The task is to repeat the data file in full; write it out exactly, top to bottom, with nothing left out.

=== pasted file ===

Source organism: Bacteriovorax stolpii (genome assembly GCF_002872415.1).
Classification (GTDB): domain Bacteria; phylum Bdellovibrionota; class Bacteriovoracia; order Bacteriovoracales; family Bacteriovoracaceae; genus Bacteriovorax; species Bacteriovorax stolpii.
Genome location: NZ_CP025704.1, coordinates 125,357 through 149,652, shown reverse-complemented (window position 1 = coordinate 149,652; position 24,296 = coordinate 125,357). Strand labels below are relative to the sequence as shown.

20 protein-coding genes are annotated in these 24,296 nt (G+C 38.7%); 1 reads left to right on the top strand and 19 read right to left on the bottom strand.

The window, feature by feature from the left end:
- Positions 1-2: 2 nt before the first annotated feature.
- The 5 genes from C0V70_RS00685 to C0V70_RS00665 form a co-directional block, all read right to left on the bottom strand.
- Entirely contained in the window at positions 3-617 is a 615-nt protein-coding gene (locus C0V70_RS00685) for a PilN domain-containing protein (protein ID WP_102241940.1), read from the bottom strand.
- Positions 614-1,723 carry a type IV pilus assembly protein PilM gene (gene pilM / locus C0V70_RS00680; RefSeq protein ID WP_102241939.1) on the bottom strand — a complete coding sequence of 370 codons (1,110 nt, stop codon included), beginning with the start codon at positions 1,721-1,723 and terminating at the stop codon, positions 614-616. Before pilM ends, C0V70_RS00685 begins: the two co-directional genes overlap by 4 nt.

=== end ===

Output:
Source organism: Bacteriovorax stolpii (genome assembly GCF_002872415.1).
Classification (GTDB): domain Bacteria; phylum Bdellovibrionota; class Bacteriovoracia; order Bacteriovoracales; family Bacteriovoracaceae; genus Bacteriovorax; species Bacteriovorax stolpii.
Genome location: NZ_CP025704.1, coordinates 125,357 through 149,652, shown reverse-complemented (window position 1 = coordinate 149,652; position 24,296 = coordinate 125,357). Strand labels below are relative to the sequence as shown.

20 protein-coding genes are annotated in these 24,296 nt (G+C 38.7%); 1 reads left to right on the top strand and 19 read right to left on the bottom strand.

The window, feature by feature from the left end:
- Positions 1-2: 2 nt before the first annotated feature.
- The 5 genes from C0V70_RS00685 to C0V70_RS00665 form a co-directional block, all read right to left on the bottom strand.
- Entirely contained in the window at positions 3-617 is a 615-nt protein-coding gene (locus C0V70_RS00685) for a PilN domain-containing protein (protein ID WP_102241940.1), read from the bottom strand.
- Positions 614-1,723 carry a type IV pilus assembly protein PilM gene (gene pilM / locus C0V70_RS00680; RefSeq protein ID WP_102241939.1) on the bottom strand — a complete coding sequence of 370 codons (1,110 nt, stop codon included), beginning with the start codon at positions 1,721-1,723 and terminating at the stop codon, positions 614-616. Before pilM ends, C0V70_RS00685 begins: the two co-directional genes overlap by 4 nt.